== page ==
Hungarian Government Asks Salvation Army for Assistance as River Danube Reaches Record Levels
After severe flooding in Austria, Germany and the Czech Republic, the swollen River Danube is now threatening the Hungarian capital Budapest. Prime Minister Viktor Orbán has declared an emergency and his government has asked The Salvation Army to provide essential supplies and assistance as evacuations take place.
From 4pm on 6 June, Salvation Army officers and volunteers began serving some 500 hot meals and drinks to workers who are constructing emergency flood protection measures on Margaret Island, in the city centre section of the river. As 300,000 sandbags are assembled on site, The Salvation Army has been working closely with disaster management professionals, water management experts, firefighters, soldiers and civilian volunteers.
Hot food is being prepared in The Salvation Army’s Új Reménység Háza men’s hostel in the city, and the relief effort is being bolstered by clients of the homeless shelter.
Although emergency disaster response assistance has been provided previously, this is the first time that the Hungarian government has officially requested Salvation Army help since its re-establishment in the country in 1990.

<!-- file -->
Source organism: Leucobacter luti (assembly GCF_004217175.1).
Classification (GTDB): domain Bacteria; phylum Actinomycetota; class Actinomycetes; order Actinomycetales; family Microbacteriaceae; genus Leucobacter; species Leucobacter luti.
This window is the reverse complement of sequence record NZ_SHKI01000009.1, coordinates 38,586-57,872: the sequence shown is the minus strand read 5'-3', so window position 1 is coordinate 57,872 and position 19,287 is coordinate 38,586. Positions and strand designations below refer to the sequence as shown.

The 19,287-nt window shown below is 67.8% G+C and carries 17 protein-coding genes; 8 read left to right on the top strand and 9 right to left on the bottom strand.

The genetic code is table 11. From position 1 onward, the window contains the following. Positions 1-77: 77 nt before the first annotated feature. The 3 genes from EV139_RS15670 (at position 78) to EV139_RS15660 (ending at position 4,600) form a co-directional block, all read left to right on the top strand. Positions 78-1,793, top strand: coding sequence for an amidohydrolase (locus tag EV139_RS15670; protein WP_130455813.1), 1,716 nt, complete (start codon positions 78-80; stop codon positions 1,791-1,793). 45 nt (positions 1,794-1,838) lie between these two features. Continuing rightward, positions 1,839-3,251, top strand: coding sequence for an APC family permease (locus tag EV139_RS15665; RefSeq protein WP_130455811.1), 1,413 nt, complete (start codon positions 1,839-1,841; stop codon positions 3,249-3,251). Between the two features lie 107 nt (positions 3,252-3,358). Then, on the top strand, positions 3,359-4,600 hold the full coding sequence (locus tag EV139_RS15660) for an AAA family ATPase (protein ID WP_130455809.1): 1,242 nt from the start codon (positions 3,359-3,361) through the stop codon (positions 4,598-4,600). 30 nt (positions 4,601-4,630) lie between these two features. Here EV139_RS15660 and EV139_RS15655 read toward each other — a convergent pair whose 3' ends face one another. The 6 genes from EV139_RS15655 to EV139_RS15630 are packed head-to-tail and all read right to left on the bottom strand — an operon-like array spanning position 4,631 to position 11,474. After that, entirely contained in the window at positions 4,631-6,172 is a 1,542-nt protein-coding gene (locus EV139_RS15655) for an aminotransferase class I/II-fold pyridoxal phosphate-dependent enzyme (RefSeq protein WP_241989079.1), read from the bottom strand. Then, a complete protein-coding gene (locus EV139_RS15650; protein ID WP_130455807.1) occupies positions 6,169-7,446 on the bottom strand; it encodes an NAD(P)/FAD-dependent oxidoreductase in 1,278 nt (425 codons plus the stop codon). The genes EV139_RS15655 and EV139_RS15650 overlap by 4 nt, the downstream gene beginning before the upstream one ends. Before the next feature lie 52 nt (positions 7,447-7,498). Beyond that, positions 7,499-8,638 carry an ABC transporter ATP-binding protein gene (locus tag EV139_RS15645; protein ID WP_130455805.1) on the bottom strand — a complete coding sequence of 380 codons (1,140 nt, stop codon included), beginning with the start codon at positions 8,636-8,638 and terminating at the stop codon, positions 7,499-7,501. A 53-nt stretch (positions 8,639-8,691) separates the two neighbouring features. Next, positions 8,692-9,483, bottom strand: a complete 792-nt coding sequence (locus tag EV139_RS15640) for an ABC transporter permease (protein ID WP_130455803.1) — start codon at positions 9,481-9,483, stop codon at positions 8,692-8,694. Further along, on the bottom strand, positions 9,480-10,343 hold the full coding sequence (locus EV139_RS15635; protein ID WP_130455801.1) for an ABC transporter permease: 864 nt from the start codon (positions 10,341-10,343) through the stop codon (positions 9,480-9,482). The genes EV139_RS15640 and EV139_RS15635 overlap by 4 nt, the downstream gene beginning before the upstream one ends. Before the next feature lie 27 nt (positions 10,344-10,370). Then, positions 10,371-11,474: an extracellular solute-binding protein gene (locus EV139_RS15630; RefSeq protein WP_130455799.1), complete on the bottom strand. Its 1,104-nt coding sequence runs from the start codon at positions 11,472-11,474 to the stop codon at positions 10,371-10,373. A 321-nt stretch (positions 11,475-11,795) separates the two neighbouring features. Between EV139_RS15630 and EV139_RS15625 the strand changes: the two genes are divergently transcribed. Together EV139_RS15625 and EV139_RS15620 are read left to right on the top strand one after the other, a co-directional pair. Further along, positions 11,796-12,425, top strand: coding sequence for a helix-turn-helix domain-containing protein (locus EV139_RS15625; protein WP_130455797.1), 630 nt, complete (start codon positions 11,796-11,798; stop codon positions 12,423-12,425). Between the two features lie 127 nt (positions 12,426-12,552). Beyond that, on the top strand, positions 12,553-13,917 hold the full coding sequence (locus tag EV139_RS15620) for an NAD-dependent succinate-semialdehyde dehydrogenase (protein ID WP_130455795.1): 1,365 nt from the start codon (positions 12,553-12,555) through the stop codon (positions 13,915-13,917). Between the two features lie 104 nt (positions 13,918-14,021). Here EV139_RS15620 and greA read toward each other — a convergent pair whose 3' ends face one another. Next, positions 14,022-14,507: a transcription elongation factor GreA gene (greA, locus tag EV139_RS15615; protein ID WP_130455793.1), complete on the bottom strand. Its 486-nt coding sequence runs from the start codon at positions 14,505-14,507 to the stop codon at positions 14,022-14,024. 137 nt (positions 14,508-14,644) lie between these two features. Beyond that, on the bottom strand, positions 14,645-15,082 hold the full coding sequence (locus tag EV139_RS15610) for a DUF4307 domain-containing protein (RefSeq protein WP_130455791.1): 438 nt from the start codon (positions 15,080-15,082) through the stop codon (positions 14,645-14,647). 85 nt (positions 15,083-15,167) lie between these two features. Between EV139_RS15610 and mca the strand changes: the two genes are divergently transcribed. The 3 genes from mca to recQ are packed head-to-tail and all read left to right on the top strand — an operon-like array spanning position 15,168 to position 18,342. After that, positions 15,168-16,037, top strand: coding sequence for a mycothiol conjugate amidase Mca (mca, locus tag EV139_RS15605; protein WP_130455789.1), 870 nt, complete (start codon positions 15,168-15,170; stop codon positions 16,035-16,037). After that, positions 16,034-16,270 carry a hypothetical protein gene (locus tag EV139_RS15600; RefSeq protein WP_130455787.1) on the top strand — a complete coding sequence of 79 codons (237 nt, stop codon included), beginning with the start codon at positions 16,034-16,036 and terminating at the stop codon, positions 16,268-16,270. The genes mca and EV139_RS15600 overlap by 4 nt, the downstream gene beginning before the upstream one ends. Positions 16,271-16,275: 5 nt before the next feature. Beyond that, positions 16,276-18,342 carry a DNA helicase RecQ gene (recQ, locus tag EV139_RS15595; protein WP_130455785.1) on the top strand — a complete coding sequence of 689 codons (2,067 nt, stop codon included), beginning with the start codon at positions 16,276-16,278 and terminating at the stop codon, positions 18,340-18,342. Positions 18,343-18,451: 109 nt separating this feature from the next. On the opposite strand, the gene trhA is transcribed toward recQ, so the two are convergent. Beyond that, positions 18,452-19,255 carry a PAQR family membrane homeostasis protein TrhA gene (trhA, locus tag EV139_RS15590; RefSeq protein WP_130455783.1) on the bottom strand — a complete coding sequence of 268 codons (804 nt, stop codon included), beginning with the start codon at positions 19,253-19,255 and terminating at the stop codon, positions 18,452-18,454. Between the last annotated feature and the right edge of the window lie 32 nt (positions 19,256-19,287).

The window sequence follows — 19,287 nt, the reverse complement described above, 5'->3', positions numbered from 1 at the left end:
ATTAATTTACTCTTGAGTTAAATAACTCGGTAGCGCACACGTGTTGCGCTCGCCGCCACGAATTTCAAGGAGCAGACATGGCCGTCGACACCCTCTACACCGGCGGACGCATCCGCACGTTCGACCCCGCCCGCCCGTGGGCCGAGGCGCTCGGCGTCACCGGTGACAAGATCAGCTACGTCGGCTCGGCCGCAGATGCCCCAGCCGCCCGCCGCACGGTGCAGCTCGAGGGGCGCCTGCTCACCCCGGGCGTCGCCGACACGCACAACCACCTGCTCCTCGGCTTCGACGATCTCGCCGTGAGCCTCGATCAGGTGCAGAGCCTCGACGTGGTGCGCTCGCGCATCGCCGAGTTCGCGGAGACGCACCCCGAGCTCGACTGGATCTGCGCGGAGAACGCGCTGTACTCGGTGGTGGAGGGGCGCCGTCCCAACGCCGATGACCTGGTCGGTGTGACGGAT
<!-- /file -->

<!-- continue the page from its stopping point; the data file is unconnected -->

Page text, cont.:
The authorities have asked that the Salvation Army team, co-ordinated by Captain Gábor Gazsó, remain at the scene at least until the river peaks. With further rain forecast, the situation is likely to be re-evaluated on Monday. Floods are also affecting the Gyõr-Moson-Sopron and Komárom-Esztergom areas of the country.
Regional Officer Major Andrew Morgan praised the quick and efficient response of the Budapest team and called for prayer support. He asks Salvationists and friends: ‘Pray that our responders would remain physically strong and spiritually alert as they minister in the name of our Lord Jesus Christ and on behalf of The Salvation Army.’